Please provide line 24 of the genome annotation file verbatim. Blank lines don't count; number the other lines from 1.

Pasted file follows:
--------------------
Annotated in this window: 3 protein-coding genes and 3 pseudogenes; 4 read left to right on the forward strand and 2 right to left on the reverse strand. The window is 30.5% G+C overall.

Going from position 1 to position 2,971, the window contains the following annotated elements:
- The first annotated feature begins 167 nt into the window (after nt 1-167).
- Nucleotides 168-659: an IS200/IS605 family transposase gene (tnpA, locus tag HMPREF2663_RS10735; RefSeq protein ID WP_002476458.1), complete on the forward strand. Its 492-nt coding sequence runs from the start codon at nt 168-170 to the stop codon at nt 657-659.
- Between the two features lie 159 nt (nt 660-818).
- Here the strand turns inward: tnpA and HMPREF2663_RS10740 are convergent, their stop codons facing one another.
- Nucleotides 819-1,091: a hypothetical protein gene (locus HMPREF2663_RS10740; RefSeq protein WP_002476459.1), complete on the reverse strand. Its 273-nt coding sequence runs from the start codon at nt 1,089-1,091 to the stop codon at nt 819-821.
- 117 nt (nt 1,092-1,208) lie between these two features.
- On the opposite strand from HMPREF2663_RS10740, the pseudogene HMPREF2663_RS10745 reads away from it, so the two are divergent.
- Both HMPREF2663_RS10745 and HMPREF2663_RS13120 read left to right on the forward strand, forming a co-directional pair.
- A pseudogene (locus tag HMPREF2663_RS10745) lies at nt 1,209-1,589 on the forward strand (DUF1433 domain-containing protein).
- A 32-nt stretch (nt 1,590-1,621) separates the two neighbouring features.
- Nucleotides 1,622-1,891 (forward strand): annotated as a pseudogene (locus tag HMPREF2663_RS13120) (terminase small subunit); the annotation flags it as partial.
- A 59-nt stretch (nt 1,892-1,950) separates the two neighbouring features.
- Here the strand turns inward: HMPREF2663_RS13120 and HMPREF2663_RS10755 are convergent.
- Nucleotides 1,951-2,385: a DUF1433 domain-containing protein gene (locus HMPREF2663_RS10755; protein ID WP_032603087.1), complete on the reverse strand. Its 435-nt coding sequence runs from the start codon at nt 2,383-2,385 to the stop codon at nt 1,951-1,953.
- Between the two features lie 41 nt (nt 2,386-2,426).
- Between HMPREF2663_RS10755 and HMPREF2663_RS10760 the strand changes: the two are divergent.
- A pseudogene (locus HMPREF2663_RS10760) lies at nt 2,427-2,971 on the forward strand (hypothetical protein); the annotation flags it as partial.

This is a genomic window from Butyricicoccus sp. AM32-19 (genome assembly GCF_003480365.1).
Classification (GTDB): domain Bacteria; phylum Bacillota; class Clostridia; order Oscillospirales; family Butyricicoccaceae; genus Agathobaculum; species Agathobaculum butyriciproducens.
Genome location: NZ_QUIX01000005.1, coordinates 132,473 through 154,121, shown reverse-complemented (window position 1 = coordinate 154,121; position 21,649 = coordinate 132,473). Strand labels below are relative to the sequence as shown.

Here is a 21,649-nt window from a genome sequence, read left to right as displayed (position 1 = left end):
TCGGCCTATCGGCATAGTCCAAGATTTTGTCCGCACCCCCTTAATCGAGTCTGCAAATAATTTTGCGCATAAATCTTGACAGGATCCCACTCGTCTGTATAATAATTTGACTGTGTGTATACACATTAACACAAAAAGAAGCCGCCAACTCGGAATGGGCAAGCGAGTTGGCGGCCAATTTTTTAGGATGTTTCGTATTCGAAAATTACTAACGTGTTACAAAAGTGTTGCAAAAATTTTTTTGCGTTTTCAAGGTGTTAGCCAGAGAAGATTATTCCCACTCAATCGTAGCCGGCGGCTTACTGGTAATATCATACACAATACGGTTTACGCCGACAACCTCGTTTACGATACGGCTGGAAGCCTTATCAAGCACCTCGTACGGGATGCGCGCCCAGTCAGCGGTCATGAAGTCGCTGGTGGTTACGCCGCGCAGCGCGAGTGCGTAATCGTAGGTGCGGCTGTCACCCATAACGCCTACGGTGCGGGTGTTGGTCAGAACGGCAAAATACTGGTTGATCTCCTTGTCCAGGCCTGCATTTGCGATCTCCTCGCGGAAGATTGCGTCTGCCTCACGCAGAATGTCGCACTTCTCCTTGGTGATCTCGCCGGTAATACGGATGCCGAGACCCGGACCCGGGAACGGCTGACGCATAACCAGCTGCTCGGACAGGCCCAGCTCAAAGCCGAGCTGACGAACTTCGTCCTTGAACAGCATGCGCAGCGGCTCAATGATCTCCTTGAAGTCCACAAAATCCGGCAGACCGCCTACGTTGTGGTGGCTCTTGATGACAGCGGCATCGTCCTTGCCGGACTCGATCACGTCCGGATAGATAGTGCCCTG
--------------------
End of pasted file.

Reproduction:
TCGGCCTATCGGCATAGTCCAAGATTTTGTCCGCACCCCCTTAATCGAGTCTGCAAATAATTTTGCGCATAAATCTTGACAGGATCCCACTCGTCTGTATAATAATTTGACTGTGTGTATACACATTAACACAAAAAGAAGCCGCCAACTCGGAATGGGCAAGCGAGTTGGCGGCCAATTTTTTAGGATGTTTCGTATTCGAAAATTACTAACGTGTTACAAAAGTGTTGCAAAAATTTTTTTGCGTTTTCAAGGTGTTAGCCAGAGAAGATTATTCCCACTCAATCGTAGCCGGCGGCTTACTGGTAATATCATACACAATACGGTTTACGCCGACAACCTCGTTTACGATACGGCTGGAAGCCTTATCAAGCACCTCGTACGGGATGCGCGCCCAGTCAGCGGTCATGAAGTCGCTGGTGGTTACGCCGCGCAGCGCGAGTGCGTAATCGTAGGTGCGGCTGTCACCCATAACGCCTACGGTGCGGGTGTTGGTCAGAACGGCAAAATACTGGTTGATCTCCTTGTCCAGGCCTGCATTTGCGATCTCCTCGCGGAAGATTGCGTCTGCCTCACGCAGAATGTCGCACTTCTCCTTGGTGATCTCGCCGGTAATACGGATGCCGAGACCCGGACCCGGGAACGGCTGACGCATAACCAGCTGCTCGGACAGGCCCAGCTCAAAGCCGAGCTGACGAACTTCGTCCTTGAACAGCATGCGCAGCGGCTCAATGATCTCCTTGAAGTCCACAAAATCCGGCAGACCGCCTACGTTGTGGTGGCTCTTGATGACAGCGGCATCGTCCTTGCCGGACTCGATCACGTCCGGATAGATAGTGCCCTG